Zambian memories

My mum, sister, our home help, Sam, my younger brother and me on the steps of our bungalow.
Outside our bungalow in Zambia.

It’s my birthday this week – October 3rd, to be precise. As the end of September approached and my birthday month was on the horizon, it led me to thinking of all the places I’ve lived and worked in my life: England, Argentina, Canada and (during the earlier part of my childhood) Zambia, Africa. My parents, three siblings and I lived there for 3 years, or so, where my father worked in the copper mines. We lived in a small bungalow in a mining town, and some of my earliest memories were of ochre, dusty sunsets and the scent of geraniums on a warm evening breeze.

At night, we would spend time on the veranda with friends and neighbours. The adults would sit talking and laughing, and the seesaw sound of crickets was a constant backdrop to the conversation and jokes. The cooking smells of one dish or another would fill the house, welcoming all who entered.

These times were among the happiest in my life. They were the times I felt the most content, when I was enveloped in the warmth of the African climate. I didn’t have a care in the world back then and was part of a true community. My younger brother and I would play outside, in the pot-holed streets, along with all the other children from the ex-pat families. We never ventured too far from the house and were always within hearing distance when our mother would call for us to come back inside for dinner.

It’s good to reflect on one’s life every now and then. It’s a way of keeping those memories alive and a part of who we are. As you can see, I even found some old photos of our time in Zambia.

One of my earlier birthdays, in Africa. My brother, Michael, my younger brother, Mark, me and my sister Bernadette.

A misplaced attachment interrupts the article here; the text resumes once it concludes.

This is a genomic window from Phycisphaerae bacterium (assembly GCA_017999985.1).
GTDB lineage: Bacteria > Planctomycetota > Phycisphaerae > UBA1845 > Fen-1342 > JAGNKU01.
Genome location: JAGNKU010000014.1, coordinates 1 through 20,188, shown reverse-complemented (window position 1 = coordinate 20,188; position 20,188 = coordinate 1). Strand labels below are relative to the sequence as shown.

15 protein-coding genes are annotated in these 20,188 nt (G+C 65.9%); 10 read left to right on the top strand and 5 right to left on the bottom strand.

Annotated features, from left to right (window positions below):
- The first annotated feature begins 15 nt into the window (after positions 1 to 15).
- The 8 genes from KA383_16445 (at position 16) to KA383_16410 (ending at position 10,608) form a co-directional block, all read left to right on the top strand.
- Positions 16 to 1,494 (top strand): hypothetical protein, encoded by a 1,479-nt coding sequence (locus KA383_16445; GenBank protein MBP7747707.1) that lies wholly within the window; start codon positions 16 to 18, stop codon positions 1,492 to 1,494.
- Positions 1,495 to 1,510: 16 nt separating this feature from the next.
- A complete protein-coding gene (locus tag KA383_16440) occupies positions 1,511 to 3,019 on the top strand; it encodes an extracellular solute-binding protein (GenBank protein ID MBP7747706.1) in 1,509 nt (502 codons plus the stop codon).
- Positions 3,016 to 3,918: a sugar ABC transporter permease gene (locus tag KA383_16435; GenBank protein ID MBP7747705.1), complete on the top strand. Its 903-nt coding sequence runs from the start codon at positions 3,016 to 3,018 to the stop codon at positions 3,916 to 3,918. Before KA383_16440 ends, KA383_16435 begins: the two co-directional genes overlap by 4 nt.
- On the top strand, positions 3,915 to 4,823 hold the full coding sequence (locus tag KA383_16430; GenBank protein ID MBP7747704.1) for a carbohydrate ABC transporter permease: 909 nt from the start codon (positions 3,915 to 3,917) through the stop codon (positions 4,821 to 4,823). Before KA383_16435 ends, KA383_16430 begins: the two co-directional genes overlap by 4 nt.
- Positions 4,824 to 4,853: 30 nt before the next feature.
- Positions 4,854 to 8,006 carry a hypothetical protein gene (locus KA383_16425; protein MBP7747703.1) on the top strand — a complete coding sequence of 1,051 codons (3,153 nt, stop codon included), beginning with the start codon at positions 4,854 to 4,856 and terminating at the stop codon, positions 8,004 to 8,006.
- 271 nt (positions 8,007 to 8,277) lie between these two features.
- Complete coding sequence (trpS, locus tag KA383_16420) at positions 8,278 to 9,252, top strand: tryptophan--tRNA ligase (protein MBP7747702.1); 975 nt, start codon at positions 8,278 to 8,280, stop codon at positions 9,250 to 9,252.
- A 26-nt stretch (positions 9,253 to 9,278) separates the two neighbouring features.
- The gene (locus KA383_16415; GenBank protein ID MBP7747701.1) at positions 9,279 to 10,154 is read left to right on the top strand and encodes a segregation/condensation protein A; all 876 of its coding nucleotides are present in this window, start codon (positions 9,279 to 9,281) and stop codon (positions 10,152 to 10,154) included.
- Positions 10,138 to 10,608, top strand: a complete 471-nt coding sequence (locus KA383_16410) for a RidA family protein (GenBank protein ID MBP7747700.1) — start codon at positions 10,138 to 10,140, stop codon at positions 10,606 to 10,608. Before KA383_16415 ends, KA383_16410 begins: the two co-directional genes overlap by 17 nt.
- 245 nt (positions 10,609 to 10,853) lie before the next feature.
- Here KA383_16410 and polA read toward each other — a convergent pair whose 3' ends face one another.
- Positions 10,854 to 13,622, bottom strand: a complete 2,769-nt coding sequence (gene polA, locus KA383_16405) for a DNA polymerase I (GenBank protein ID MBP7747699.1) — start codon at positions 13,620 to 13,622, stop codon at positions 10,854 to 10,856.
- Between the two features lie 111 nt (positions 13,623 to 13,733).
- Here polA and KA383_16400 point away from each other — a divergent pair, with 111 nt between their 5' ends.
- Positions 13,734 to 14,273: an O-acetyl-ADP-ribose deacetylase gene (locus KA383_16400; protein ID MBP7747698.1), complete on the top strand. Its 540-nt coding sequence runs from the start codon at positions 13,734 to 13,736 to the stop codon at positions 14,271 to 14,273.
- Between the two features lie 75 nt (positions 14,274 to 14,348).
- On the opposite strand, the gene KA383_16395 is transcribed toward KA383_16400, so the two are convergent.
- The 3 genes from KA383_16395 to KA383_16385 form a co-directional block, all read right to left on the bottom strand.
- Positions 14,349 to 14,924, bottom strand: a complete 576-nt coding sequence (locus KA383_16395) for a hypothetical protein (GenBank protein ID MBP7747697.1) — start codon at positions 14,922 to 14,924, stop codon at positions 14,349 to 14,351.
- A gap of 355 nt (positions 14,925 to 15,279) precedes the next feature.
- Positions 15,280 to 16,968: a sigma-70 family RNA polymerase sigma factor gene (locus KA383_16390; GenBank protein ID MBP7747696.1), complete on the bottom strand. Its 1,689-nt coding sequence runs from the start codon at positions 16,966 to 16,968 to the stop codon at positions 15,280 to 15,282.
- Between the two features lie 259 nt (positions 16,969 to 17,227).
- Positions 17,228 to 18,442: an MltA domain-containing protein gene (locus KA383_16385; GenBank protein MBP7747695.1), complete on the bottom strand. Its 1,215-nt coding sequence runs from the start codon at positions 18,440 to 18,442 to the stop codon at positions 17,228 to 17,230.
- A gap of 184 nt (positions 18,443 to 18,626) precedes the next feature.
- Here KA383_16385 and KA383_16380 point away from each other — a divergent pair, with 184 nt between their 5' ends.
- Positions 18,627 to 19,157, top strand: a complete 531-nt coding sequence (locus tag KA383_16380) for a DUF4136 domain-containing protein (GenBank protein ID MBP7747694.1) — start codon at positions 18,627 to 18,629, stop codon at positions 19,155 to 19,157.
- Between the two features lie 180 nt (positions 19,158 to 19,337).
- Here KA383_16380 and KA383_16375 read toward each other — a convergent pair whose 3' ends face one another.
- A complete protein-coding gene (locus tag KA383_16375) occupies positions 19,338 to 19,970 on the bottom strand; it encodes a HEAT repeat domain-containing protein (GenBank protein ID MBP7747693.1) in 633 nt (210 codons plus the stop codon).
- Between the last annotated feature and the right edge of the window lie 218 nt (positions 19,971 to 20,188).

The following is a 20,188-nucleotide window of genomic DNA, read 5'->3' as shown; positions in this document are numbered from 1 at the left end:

One of my earlier birthdays, in Zambia.

My Tangled Bank

Okay, it’s not quite the famed hillock of lush vegetation that inspired Charles Darwin, but it’s the closest thing I have in way of a view from my home office. Given time, I’ll eventually get around to cutting away the ivy that’s slowly growing across the window in my office upstairs. In the meantime, it does provide me with a somewhat limited view of nature; in this case a beautiful green dragonfly, which had settled on one of the leaves this bright and sunny morning.

I managed to fish out my camera from the depths of a drawer, to take a snapshot before the winged predator flew away in search of Sunday brunch.

Night of the Macaroons

One of our friends from England didn’t believe there were such things as raccoons in Toronto, when she visited us in 2007. When she finally did catch a glimpse of one through the window one dark and rainy night in November, she squealed with delight and (in her excited state) immediately nicknamed them “macaroons”.

Well, now that summer is here and we’re spending a bit of time in the back yard, we’re starting to see more of them and they ain’t too shy! Here’s a video we took of two youngsters going for a walkabout on our fence – just for you, Louise!

Stained glass

 

We moved into an old Victorian row house in September, 2007, having lived in a loft condo since moving to Toronto in 2004. The loft experience was great and we made lots of good friends in what was, to us, a new city. Still, we missed the floorspace and instant access to the outside that a house provides, so we took a plunge into the market to see what was available and eventually bought the home we’re in now.

We were told by our agent that the house had heritage status and, after doing some reasearch into the Heritage Toronto Plaque program we discovered that, for a fee, we could apply for a brass plaque on the outside of the house to designate its status.

Well, being the keeners that we are, we did so and, after waiting six months, found out today that our application was approved. Which means we’ll be having the plaque installed sometime in May.

We’re quite happy about this, especially since we’re trying to maintain that old Victorian feel of the place by installing two stained glass panels in the entranceway, ones that match the old, existing stained glass window in the living room. El Franco went to night classes at a studio to learn how to make these windows and the fruit of his labour was in evidence earlier this week, after a glazier came and fitted the two new panels in the door.

Here’s a picture of his handiwork, post-installation.